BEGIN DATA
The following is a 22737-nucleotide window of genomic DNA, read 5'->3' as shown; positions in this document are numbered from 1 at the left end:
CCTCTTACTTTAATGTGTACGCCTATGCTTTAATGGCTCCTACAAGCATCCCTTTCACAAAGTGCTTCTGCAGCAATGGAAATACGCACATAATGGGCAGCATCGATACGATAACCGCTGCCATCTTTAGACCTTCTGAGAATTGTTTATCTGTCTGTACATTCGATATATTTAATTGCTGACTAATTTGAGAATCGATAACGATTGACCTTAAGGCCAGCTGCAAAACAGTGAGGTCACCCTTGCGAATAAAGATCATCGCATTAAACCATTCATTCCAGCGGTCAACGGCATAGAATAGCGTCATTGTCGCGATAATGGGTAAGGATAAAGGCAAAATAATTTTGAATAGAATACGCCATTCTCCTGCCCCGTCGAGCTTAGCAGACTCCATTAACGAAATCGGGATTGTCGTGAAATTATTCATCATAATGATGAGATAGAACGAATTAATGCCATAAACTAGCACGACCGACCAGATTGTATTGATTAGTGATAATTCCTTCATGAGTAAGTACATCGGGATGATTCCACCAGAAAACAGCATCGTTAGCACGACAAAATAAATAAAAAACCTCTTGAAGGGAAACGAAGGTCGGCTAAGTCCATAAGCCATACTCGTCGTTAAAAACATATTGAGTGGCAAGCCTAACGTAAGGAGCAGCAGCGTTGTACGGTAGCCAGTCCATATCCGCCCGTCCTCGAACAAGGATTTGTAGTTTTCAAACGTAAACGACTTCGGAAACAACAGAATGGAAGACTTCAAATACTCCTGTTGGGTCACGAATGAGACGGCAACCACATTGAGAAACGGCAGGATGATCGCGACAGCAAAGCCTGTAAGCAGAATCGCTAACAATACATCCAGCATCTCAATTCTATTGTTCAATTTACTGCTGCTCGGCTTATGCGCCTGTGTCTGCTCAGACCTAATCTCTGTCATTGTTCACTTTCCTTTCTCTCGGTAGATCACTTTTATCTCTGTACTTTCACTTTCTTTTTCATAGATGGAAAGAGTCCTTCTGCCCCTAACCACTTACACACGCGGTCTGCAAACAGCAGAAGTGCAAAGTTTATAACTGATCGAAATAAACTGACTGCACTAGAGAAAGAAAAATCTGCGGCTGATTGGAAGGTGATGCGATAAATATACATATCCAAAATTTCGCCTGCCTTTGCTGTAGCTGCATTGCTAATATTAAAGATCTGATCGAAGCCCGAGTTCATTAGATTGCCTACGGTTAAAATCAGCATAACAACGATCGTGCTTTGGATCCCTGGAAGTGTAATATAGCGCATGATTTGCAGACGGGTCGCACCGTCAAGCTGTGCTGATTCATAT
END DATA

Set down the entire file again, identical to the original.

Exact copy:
The following is a 22737-nucleotide window of genomic DNA, read 5'->3' as shown; positions in this document are numbered from 1 at the left end:
CCTCTTACTTTAATGTGTACGCCTATGCTTTAATGGCTCCTACAAGCATCCCTTTCACAAAGTGCTTCTGCAGCAATGGAAATACGCACATAATGGGCAGCATCGATACGATAACCGCTGCCATCTTTAGACCTTCTGAGAATTGTTTATCTGTCTGTACATTCGATATATTTAATTGCTGACTAATTTGAGAATCGATAACGATTGACCTTAAGGCCAGCTGCAAAACAGTGAGGTCACCCTTGCGAATAAAGATCATCGCATTAAACCATTCATTCCAGCGGTCAACGGCATAGAATAGCGTCATTGTCGCGATAATGGGTAAGGATAAAGGCAAAATAATTTTGAATAGAATACGCCATTCTCCTGCCCCGTCGAGCTTAGCAGACTCCATTAACGAAATCGGGATTGTCGTGAAATTATTCATCATAATGATGAGATAGAACGAATTAATGCCATAAACTAGCACGACCGACCAGATTGTATTGATTAGTGATAATTCCTTCATGAGTAAGTACATCGGGATGATTCCACCAGAAAACAGCATCGTTAGCACGACAAAATAAATAAAAAACCTCTTGAAGGGAAACGAAGGTCGGCTAAGTCCATAAGCCATACTCGTCGTTAAAAACATATTGAGTGGCAAGCCTAACGTAAGGAGCAGCAGCGTTGTACGGTAGCCAGTCCATATCCGCCCGTCCTCGAACAAGGATTTGTAGTTTTCAAACGTAAACGACTTCGGAAACAACAGAATGGAAGACTTCAAATACTCCTGTTGGGTCACGAATGAGACGGCAACCACATTGAGAAACGGCAGGATGATCGCGACAGCAAAGCCTGTAAGCAGAATCGCTAACAATACATCCAGCATCTCAATTCTATTGTTCAATTTACTGCTGCTCGGCTTATGCGCCTGTGTCTGCTCAGACCTAATCTCTGTCATTGTTCACTTTCCTTTCTCTCGGTAGATCACTTTTATCTCTGTACTTTCACTTTCTTTTTCATAGATGGAAAGAGTCCTTCTGCCCCTAACCACTTACACACGCGGTCTGCAAACAGCAGAAGTGCAAAGTTTATAACTGATCGAAATAAACTGACTGCACTAGAGAAAGAAAAATCTGCGGCTGATTGGAAGGTGATGCGATAAATATACATATCCAAAATTTCGCCTGCCTTTGCTGTAGCTGCATTGCTAATATTAAAGATCTGATCGAAGCCCGAGTTCATTAGATTGCCTACGGTTAAAATCAGCATAACAACGATCGTGCTTTGGATCCCTGGAAGTGTAATATAGCGCATGATTTGCAGACGGGTCGCACCGTCAAGCTGTGCTGATTCATAT